June 11
You are ignoring the author of this comment. Click to temporarily show the comment.
I don't know if he is so great, Dave. He did ok guarding Jokic in the Conference Semi-Finals, but against faster Warriors he was pretty much useless. And he's not an offensive threat by any extent.
May 31
You are ignoring the author of this comment. Click to temporarily show the comment.
As per the play record, only two rounds of s were played by the end of Trick 5.
May 30
You are ignoring the author of this comment. Click to temporarily show the comment.
Gary,
My opinion, based on what I just have read in the bulletin, is that you pretty much gave up on the play (the “I'm toast” remark). Declarers in that mental state often just submit a losing trick ASAP and claim the rest. I've seen this multiple times. What I've seen less frequently is how a declarer regroups (as you suggest you would've done after discovering that N started with xx) after receiving a new piece of information.
May 30
You are ignoring the author of this comment. Click to temporarily show the comment.
If queen-ask response does not reveal anything about the kings (like in this sequence), next step would be the King ask (specific or total# based on your agreements).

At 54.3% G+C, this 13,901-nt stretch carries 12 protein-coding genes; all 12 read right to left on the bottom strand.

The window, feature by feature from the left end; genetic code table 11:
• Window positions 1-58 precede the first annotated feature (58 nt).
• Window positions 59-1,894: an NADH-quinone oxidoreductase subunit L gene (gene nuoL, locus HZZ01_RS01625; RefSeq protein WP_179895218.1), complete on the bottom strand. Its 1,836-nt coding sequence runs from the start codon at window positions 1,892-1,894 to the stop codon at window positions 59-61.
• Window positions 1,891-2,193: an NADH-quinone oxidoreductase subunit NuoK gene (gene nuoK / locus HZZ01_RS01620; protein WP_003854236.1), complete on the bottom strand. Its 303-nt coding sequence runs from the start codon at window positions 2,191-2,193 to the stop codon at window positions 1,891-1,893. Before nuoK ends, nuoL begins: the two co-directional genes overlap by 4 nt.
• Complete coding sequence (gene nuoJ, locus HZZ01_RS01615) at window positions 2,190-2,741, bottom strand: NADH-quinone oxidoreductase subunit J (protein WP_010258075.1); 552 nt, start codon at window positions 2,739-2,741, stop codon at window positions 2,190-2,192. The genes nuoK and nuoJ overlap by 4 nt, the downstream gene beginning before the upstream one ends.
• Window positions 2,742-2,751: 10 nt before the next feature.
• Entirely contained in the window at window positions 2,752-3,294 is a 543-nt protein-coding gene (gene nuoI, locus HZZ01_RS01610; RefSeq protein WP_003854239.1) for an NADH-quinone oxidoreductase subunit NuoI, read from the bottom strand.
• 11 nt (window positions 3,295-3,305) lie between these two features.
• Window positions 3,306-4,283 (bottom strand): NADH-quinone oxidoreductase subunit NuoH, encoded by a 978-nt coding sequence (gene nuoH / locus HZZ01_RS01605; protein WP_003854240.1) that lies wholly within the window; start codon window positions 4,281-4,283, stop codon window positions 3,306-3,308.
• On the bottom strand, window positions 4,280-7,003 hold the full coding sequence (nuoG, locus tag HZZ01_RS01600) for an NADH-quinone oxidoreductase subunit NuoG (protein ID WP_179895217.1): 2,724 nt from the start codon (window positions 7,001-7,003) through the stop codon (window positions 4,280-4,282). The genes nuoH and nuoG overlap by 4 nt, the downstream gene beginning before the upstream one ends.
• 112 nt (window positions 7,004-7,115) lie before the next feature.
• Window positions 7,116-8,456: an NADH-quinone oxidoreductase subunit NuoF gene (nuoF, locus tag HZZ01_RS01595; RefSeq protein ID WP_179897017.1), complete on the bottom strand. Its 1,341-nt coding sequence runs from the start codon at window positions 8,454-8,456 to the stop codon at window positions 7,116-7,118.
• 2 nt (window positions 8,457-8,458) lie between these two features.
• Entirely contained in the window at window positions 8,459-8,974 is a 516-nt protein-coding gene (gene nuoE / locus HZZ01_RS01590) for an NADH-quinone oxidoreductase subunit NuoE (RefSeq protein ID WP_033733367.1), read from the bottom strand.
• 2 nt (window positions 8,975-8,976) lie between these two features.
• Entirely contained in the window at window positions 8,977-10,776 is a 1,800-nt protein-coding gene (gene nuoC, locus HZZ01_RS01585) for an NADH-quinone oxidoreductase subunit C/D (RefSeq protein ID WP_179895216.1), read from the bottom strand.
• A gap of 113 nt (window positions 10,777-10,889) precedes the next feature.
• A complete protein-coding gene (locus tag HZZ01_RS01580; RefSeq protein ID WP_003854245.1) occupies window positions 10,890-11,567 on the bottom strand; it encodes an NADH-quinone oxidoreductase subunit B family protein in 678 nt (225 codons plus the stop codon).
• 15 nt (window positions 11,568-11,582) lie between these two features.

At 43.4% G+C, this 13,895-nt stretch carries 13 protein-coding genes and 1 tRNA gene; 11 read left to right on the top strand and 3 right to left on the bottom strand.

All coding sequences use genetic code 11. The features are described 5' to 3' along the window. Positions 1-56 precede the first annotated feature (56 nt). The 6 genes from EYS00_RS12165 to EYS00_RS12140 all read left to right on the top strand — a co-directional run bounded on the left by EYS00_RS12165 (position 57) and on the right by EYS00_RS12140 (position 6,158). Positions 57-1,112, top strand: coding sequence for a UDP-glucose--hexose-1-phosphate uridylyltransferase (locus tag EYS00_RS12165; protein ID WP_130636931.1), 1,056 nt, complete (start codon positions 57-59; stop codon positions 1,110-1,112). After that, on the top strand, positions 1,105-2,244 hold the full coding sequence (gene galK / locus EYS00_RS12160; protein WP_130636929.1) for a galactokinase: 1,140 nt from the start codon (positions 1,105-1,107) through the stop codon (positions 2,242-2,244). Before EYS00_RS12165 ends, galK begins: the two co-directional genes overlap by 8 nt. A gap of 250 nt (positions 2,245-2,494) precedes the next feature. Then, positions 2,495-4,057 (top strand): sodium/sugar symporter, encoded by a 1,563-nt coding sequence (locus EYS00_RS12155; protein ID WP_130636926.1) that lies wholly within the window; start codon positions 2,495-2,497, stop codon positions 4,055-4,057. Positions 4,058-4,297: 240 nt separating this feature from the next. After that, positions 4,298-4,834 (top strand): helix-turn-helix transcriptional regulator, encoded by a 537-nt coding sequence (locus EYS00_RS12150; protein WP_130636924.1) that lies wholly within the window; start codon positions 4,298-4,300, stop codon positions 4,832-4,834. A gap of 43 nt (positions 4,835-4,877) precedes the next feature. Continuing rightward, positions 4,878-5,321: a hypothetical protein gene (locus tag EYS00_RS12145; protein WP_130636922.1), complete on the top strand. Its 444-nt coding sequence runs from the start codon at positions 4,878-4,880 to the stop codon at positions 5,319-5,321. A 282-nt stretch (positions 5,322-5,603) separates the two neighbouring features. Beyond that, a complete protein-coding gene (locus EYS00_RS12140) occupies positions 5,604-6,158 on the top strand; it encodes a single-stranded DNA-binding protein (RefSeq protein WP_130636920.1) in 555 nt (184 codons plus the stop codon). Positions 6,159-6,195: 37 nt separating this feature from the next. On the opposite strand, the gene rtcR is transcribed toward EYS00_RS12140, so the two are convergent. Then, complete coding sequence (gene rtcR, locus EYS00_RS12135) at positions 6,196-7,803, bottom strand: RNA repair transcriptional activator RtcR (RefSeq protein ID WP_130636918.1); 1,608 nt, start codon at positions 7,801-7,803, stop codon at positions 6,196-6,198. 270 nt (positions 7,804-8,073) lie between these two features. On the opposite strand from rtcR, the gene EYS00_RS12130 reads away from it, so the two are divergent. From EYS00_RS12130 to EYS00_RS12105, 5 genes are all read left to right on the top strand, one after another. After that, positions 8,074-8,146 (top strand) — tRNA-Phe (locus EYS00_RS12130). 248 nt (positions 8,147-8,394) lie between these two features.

If that “next step king ask” bid is skipped, the bid becomes “the ask”.
Since the “kings” question was never asked, the asks are about the 2nd round control (had W asked for kings, that would've been the 3rd round control on the following round).

Had East held AKxxx of clubs instead of AKQJx, the standard response would have been 6 (2nd round control, 2nd round control, no spade control), however the correct bid with this E hand is 7d, showing a side source of tricks.
May 30
You are ignoring the author of this comment. Click to temporarily show the comment.
http://web2.acbl.org/casebooks/2017KansasCity.pdf, case #9.

Very similar auction, the 4 bidders claim that the hesitation before double 4 made 4 more attractive, not less :)

Since the hesitation can make the pull more and less attractive at the same time, I suggest we dub it the Schrodinger's Hesitation.
April 5
You are ignoring the author of this comment. Click to temporarily show the comment.
I am not sure hesitation makes 4 more attractive. Quick double would deliver the information that the hand is “pure” (either take-out or penalty or very strong - subject to their agreements).
Also, for less experienced players there is a possibility of “is my partner going to understand this double correctly” type of hesitation.

Here's one hypothetical line that, actually, makes 4 more attractive - partner is probably is not strong enough to make a quick dbl -> I don't have any defensive tricks -> But we have massive spade fit and favorable vulnerability".
April 4
1 2 3 4 5 6 7 8 9 10
.

Bottom Home Top